Judy Rodman - All Things Vocal Blog

Training & insights for stage and studio singers, speakers, vocal coaches and producers from professional vocal coach and author of "Power, Path & Performance" vocal training method. Download All Things Vocal podcast on your fav app!

Tuesday, July 9, 2013

Singers on Stage: Don't Talk Til You Earn The Right!

Pick your spots so words don't turn into blahs!

Why say anything during a singing performance? It should be a strategy to endear and connect an artist to the audience. Yet one of the biggest turn-offs I see in amateur performers is when they do a long spoken introduction to the first song of their set! The crowd may politely listen, but trust me, you've shot yourself in the foot before you've sung your first word.

Great performers and major artists tend to start a show by plunging right into a riveting opening song. They may say hello and wave or something over the musical intro, but they make sure to earn the interest of the audience before they do any lengthy stage talking.

As with most of life, it's best to give before you expect to get. Give your music, get their attention, then offer a story about a song when it would add something to the show... but only when you can feel the audience in the palm of your hand. And... don't mess up a good thing by talking too long even then.

Learn to read the crowd. Are they starting to drift? Do you need to go straight into another song or do you need to break things up with some storytelling about how the next song came to be or why you chose it? Are you part of a multi-artist event where the last thing everyone wants to hear is a long talking spiel about... anything!? Or do you really need to allow the audience a more intimate connection with you in a short, authentic, in-the-moment chat?

Raise your antennas, become aware of what the audience wants from you. Do it enough and you'll intuitively know the best places to talk during your shows. Yes, sometimes it's magic to be spontaneous, but mark probable stage talk spots on your set list. It's a very a good idea to pre-plan so you have a more succinct idea of what to say instead of going on and on (and on and on)...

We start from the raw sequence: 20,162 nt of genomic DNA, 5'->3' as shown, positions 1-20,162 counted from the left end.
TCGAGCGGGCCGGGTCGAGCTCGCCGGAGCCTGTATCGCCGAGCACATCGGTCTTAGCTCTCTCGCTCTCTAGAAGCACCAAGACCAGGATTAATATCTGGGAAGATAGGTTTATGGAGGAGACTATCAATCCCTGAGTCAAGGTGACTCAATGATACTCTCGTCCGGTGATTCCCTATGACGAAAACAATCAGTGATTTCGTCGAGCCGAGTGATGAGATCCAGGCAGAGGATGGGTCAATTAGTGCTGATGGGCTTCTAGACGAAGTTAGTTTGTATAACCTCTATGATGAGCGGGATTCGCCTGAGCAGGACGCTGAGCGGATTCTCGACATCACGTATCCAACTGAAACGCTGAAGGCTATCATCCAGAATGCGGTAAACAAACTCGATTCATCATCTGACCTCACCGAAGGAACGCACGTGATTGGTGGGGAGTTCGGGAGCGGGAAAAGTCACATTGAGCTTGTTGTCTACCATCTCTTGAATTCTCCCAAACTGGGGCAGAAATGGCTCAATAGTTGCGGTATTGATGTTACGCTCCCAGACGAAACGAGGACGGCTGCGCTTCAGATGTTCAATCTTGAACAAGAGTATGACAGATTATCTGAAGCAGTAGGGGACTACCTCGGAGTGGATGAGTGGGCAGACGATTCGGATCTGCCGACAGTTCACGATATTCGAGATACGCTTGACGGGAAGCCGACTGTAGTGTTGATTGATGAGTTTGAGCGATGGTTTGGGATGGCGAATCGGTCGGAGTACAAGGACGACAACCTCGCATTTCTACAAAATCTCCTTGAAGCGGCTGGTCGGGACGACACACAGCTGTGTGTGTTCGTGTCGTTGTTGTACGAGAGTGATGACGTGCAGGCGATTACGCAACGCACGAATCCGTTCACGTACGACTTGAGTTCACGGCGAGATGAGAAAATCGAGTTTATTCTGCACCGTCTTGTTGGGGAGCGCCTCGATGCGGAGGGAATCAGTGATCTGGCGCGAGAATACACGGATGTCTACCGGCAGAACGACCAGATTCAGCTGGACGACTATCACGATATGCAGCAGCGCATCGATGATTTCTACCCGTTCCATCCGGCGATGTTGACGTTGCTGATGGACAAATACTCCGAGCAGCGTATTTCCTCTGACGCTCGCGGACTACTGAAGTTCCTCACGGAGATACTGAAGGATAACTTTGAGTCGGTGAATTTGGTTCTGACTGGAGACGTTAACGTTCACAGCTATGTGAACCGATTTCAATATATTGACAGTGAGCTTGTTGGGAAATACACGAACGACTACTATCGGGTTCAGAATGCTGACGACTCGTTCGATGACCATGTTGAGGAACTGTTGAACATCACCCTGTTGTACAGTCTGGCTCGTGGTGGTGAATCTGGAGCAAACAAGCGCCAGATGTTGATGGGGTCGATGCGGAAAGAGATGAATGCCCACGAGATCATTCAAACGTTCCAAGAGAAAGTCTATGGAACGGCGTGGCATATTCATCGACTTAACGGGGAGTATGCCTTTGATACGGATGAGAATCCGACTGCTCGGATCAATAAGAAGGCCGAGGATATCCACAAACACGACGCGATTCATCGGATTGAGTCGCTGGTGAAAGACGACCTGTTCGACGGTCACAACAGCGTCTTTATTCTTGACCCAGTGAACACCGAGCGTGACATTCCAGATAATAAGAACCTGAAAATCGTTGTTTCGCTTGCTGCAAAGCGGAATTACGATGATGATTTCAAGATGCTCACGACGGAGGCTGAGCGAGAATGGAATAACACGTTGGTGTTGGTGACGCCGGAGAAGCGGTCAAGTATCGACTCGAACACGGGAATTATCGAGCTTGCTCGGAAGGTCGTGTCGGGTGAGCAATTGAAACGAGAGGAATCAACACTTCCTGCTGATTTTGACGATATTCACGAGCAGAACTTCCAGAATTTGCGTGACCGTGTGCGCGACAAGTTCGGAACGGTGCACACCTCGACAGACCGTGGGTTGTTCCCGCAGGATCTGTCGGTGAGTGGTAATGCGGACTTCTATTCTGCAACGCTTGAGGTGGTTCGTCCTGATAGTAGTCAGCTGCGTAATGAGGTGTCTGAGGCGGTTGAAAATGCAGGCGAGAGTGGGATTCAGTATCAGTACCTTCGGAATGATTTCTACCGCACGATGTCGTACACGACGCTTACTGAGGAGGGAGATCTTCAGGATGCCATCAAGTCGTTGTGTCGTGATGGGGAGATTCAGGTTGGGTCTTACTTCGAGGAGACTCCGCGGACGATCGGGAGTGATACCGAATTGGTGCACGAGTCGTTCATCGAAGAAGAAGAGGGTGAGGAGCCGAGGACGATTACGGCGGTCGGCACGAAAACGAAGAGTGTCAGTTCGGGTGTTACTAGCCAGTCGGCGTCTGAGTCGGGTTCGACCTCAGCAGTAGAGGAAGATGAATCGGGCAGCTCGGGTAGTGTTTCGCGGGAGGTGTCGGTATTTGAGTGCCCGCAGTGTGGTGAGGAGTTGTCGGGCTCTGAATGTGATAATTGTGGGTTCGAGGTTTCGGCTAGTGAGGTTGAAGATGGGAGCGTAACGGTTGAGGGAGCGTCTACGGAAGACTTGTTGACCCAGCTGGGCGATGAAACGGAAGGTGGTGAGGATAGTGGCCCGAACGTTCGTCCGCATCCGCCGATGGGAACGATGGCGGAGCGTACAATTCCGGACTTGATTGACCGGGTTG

Don't get me wrong... stage talk well done can connect you with an audience at a deeper level. But leave them wanting more... for goodness sake don't leaven them wanting less!

I'd love to hear from you... do you have a positive or negative experience with stage talk as either performer or audience member?

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  • At September 16, 2013 at 2:51 PM , Blogger Unknown said...

    i agree, i talk very little on stage. mostly towards the end, and only if i'm making light of a mistake or something unusual or amusing thats going on in the venue. people like a quick joke, a giggle, some 'human -ness' (can't think of a better word). but theres nothing worse than a rambling explanation of a song, pre song. firstly, a good song will explain itself, secondly, your building expectations where you don't need too. and its definitely right that the worst place to do this is before you even start. if they want a piece of you, you will sense it, then give some chatter away.

  • At September 16, 2013 at 4:35 PM , Blogger Judy Rodman said...

    Well said, Adelle... you are an intuitive performer, I can tell! And you're right... we need to learn to SENSE it... when to give some chatter away! Thank you for the comment

  • At September 26, 2013 at 8:22 AM , Anonymous Diane Hurst said...

    As an audience member, I like to hear the stories that some songwriters tell; yes, too long is not so good-- but if well spoken this can really add to interest and appreciation of the music. As a performer this is an area for learning, as I'm just beginning -- glad to have the tips here.

  • At September 26, 2013 at 10:21 AM , Blogger Judy Rodman said...

    Thanks much for your feedback, Diane... here's a bit of research for you that may help you decide when enough is enough: Go to a couple of different performances and focus your observation on how someone who isn't known by the audience and someone who IS known speaks to the audience. What does the performer say? What happens when the performer chooses to speak? What causes disconnect, boredom or even 'turning away/off' from those listening? What causes electricity to be felt, laughter or spell-casting silence as they get drawn in? It's an eye opener to the learning curve!

  • At June 12, 2015 at 12:39 AM , Blogger Ben McConley said...

    When you're singing on stage, you're not only combining language and music - you've also got to deal with spatial awareness and be aware of the people around you. There's a lot going on, so watch the conductor if there is one. Enjoy the feeling of being on stage, look around you in rehearsals to get used to the size of the performance space and think how much energy you will need to fill that space.


  • At June 12, 2015 at 7:28 AM , Blogger Judy Rodman said...

    Thank you Ben, all great suggestions! Occupying the space is a very important part of 'stage presence'.

  • At August 5, 2015 at 7:02 PM , Blogger Unknown said...

    My name is Amara, I am 18 years old and I'm ready to stop dreaming and actually start doing. I want to sing and begin the process of strengthening my voice. I grew up singing in the family but never had actual vocal training. My goals are to gain control and flexibility over my voice and singing boldly many ranges. Is there a way I can get in touch with you personally or in person?

  • At August 6, 2015 at 8:34 AM , Blogger Judy Rodman said...

    Hi Amara.. you can contact me through my site contact form http://judyrodman.com/contact.htm where you can leave your information and I'll call or email you back. You can book a vocal lesson with me that way, and ask any questions you have. Thanks!


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